An Introduction To XML SOAP Using ASP and VB6 - Step By Step (Page 2 of 5 )
As we know, SOAP is a call-response mechanism, which operates in a client-server paradigm. The client (your application) makes a call to the server (a web server, somewhere on the internet), passing in parameters; and the server provides a response. Both call and response are transported in the form of XML documents. Therefore, to build our own example SOAP system, we need both a client and a server – a caller and a responder.
The example we will follow is a very simple one: we will build a service that will calculate the tax due on a sales transaction. In traditional VB terms well will create a function with the following definition:
Public Function GetSalesTax(ByVal pSalesTotal As Double) as Double GetSalesTax = pSalesTotal * 0.04 End Function
Crude, but effective (if you live in a state where the sales tax rate is 4%!)
This function defines a method name (GetSalesTax), a parameter (pSalesTotal – representing the total value of the sale) and a return value (the result of the function). In more traditional object-oriented terms, we might think of pSalesTotal as an "IN" parameter, and the GetSalesTax result as an "OUT" parameter. Quite straightforwardly: sales-total in; sales-tax out. A SOAP service can be thought of in terms of "IN" and "OUT" parameters – the client passes "IN" parameters to the server, and then receives the "OUT" parameters in return. So, in order to create our SOAP service, we need a server that will listen for requests to GetSalesTax, accompanied by "IN" parameters, and which will respond with "OUT" parameters, indicating the correct tax amount. Let's start with the client – the caller. How do we call the SOAP service to make our request.
The Client In traditional VB terms, our request to the GetSalesTax function described above, would be something such as:
dblSalesTax = GetSalesTax(100)
Returning a value of $4.
If the GetSalesTax function was contained within an external object, such as an MTS server, then the call would need to reference the server DLL:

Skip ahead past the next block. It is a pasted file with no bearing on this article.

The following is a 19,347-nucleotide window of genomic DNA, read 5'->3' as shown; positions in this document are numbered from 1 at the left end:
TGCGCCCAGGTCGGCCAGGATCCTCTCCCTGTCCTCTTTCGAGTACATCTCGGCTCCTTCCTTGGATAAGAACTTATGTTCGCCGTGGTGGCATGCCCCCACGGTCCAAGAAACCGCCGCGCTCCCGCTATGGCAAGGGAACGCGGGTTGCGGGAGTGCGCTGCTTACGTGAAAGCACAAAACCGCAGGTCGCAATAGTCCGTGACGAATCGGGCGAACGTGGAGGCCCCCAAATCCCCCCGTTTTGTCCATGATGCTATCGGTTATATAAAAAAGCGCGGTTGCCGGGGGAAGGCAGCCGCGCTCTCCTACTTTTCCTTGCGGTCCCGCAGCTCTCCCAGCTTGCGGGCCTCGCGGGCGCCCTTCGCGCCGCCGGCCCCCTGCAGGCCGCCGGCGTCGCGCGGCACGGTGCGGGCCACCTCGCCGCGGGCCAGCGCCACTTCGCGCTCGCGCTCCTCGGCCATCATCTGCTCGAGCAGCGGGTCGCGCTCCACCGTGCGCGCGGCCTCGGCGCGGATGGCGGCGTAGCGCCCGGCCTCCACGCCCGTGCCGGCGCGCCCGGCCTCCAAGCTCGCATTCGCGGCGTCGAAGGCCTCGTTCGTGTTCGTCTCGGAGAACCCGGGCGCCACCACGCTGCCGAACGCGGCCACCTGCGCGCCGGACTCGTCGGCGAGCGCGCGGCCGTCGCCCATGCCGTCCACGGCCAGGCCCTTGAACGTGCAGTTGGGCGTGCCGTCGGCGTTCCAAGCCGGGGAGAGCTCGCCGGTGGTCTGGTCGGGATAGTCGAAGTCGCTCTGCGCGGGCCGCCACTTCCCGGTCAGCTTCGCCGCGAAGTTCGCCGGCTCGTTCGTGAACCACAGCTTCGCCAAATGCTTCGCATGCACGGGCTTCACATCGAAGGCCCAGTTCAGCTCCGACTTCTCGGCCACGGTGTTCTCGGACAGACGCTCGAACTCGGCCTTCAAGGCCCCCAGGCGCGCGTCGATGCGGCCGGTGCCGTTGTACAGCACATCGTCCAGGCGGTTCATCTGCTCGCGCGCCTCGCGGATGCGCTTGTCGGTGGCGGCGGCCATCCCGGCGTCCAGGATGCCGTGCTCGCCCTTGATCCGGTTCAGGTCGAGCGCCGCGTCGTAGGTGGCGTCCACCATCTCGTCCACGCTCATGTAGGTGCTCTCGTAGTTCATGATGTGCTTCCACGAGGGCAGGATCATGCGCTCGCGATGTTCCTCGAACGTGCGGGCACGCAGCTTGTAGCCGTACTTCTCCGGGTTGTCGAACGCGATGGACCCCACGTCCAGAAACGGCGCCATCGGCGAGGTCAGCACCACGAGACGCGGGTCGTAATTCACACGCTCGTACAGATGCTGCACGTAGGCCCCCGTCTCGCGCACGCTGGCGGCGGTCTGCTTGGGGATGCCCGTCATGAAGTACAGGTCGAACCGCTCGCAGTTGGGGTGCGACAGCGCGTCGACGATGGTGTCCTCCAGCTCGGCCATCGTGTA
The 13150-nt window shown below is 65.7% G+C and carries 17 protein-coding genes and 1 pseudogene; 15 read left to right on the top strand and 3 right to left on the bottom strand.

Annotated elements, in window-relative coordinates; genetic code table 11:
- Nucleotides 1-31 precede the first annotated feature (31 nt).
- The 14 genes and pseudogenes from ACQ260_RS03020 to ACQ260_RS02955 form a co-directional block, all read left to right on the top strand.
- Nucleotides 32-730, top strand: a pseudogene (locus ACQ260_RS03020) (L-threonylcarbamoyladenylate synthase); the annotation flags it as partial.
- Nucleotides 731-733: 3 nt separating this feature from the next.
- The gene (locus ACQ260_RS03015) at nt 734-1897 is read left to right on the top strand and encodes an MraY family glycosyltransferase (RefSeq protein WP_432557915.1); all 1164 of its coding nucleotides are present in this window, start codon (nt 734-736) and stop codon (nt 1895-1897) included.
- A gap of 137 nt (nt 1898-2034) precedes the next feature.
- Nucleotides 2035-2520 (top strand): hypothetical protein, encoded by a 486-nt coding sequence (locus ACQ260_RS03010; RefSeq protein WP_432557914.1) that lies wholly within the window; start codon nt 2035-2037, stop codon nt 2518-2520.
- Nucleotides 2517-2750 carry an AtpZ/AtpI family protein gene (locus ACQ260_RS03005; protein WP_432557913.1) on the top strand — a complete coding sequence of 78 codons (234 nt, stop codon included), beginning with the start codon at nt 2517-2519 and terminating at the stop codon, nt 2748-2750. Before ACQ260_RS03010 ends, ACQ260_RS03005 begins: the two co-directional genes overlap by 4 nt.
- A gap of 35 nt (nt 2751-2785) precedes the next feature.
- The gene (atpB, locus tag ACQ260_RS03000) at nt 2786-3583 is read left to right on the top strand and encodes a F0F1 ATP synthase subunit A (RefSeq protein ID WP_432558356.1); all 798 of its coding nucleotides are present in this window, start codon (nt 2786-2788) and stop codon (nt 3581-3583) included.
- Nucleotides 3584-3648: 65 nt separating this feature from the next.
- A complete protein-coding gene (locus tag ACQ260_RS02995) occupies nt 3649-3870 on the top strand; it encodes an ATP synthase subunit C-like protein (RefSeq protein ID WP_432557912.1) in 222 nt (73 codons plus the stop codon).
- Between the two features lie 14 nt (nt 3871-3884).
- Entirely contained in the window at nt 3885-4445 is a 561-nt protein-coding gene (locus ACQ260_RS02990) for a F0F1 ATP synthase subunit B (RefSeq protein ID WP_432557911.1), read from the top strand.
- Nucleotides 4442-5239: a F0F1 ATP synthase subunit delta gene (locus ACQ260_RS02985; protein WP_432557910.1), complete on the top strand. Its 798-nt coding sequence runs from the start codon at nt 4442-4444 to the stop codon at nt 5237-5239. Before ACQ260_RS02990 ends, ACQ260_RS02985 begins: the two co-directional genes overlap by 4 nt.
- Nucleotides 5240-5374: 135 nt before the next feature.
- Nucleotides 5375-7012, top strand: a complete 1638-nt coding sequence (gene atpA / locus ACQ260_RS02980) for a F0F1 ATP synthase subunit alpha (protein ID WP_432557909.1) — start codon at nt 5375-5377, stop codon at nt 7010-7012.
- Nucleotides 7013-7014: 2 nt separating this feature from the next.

Dim objTax As New CTaxCalc
dblSalesTax = objTax.GetSalesTax(100
In a SOAP system the call is little different, only the request is formatted as an XML document, which is passed up to the server. The appropriate document contains the same details as the MTS call –a method to call, and the parameter name and value.
In order to ensure that the server can correctly identify and decrypt this method call, it is wrapped up in a larger document, called a SOAP envelope, which references the universal name-space of the SOAP envelope standard.
Finally, to complete our SOAP request document, we will add a name-space reference to our method call, which points to the object which contains the method – the equivalent of the object declaration (Dim objTax As New CTaxCalc) in our MTS method call.
Now that we have built our SOAP request document, we are ready to send it to the server. The request is a simple HTTP post - just like posting a web form in your internet browser. Of course, your internet browser masks all the complexity of sending a form to a server; and in the longer-term .NET will mask this process from your VB code too. But for now, we need to do the job ourselves; and I have been using Microsoft's XML HTTP Request object to give me a helping hand. (The XMLHTTPRequest is an object within the MSXML class library (MSXML.DLL), and it comes with IE5.) Assuming that strEnvelope contains the XML document described above, the request is formatted thus:
Dim objHTTP As New MSXML.XMLHTTPRequest Dim strEnvelope As String
'Set up to post to our localhost server objHTTP.open "post", "http://localhost/soap/soap.asp"
'Set a standard SOAP/ XML header for the content-type objHTTP.setRequestHeader "Content-Type", "text/xml"
'Set a header for the method to be called objHTTP.setRequestHeader "SOAPMethodName", _ "urn:myserver/soap:TaxCalc#GetSalesTax"
'Make the SOAP call objHTTP.send strEnvelope
'Get the return value strReturn = objHTTP.responseBody
Now that we have sent our request, we move to the server, to see how we set up a SOAP service to listen and respond to our calls.